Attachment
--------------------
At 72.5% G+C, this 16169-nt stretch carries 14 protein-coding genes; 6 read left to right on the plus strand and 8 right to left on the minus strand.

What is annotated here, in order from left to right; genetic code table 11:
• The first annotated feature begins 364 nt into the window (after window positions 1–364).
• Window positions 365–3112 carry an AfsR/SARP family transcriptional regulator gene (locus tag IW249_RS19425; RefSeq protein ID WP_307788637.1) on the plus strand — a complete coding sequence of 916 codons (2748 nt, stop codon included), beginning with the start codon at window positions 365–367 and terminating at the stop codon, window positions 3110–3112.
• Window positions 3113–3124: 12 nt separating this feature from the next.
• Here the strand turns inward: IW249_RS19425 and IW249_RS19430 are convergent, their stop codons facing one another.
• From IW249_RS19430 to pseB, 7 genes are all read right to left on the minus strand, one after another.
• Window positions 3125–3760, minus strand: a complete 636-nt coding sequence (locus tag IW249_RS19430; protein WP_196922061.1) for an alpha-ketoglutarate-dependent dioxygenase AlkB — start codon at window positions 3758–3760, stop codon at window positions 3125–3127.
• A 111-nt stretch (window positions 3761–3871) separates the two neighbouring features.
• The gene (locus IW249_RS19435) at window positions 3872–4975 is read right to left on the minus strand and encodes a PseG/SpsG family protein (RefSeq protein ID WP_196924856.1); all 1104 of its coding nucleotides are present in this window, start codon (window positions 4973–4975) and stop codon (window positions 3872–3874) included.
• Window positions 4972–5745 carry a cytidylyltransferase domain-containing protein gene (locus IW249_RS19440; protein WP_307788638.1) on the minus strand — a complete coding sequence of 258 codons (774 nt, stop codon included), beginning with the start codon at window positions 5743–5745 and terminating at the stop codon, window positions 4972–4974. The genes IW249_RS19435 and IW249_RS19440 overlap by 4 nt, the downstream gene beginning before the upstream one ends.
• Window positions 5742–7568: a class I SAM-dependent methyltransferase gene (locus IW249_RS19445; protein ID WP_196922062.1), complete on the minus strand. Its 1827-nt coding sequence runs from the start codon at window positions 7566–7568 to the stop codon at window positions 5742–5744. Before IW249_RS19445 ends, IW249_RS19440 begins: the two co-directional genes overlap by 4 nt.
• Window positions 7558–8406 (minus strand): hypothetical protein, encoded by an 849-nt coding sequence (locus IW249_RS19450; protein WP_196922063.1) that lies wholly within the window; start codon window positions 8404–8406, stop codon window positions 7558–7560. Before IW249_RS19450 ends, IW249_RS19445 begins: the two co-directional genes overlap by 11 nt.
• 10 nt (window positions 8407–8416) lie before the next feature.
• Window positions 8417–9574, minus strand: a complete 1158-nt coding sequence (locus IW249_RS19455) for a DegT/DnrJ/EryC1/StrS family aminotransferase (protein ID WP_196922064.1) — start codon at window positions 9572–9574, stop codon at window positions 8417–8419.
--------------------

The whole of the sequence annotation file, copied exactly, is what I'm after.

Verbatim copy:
At 72.5% G+C, this 16169-nt stretch carries 14 protein-coding genes; 6 read left to right on the plus strand and 8 right to left on the minus strand.

What is annotated here, in order from left to right; genetic code table 11:
• The first annotated feature begins 364 nt into the window (after window positions 1–364).
• Window positions 365–3112 carry an AfsR/SARP family transcriptional regulator gene (locus tag IW249_RS19425; RefSeq protein ID WP_307788637.1) on the plus strand — a complete coding sequence of 916 codons (2748 nt, stop codon included), beginning with the start codon at window positions 365–367 and terminating at the stop codon, window positions 3110–3112.
• Window positions 3113–3124: 12 nt separating this feature from the next.
• Here the strand turns inward: IW249_RS19425 and IW249_RS19430 are convergent, their stop codons facing one another.
• From IW249_RS19430 to pseB, 7 genes are all read right to left on the minus strand, one after another.
• Window positions 3125–3760, minus strand: a complete 636-nt coding sequence (locus tag IW249_RS19430; protein WP_196922061.1) for an alpha-ketoglutarate-dependent dioxygenase AlkB — start codon at window positions 3758–3760, stop codon at window positions 3125–3127.
• A 111-nt stretch (window positions 3761–3871) separates the two neighbouring features.
• The gene (locus IW249_RS19435) at window positions 3872–4975 is read right to left on the minus strand and encodes a PseG/SpsG family protein (RefSeq protein ID WP_196924856.1); all 1104 of its coding nucleotides are present in this window, start codon (window positions 4973–4975) and stop codon (window positions 3872–3874) included.
• Window positions 4972–5745 carry a cytidylyltransferase domain-containing protein gene (locus IW249_RS19440; protein WP_307788638.1) on the minus strand — a complete coding sequence of 258 codons (774 nt, stop codon included), beginning with the start codon at window positions 5743–5745 and terminating at the stop codon, window positions 4972–4974. The genes IW249_RS19435 and IW249_RS19440 overlap by 4 nt, the downstream gene beginning before the upstream one ends.
• Window positions 5742–7568: a class I SAM-dependent methyltransferase gene (locus IW249_RS19445; protein ID WP_196922062.1), complete on the minus strand. Its 1827-nt coding sequence runs from the start codon at window positions 7566–7568 to the stop codon at window positions 5742–5744. Before IW249_RS19445 ends, IW249_RS19440 begins: the two co-directional genes overlap by 4 nt.
• Window positions 7558–8406 (minus strand): hypothetical protein, encoded by an 849-nt coding sequence (locus IW249_RS19450; protein WP_196922063.1) that lies wholly within the window; start codon window positions 8404–8406, stop codon window positions 7558–7560. Before IW249_RS19450 ends, IW249_RS19445 begins: the two co-directional genes overlap by 11 nt.
• 10 nt (window positions 8407–8416) lie before the next feature.
• Window positions 8417–9574, minus strand: a complete 1158-nt coding sequence (locus IW249_RS19455) for a DegT/DnrJ/EryC1/StrS family aminotransferase (protein ID WP_196922064.1) — start codon at window positions 9572–9574, stop codon at window positions 8417–8419.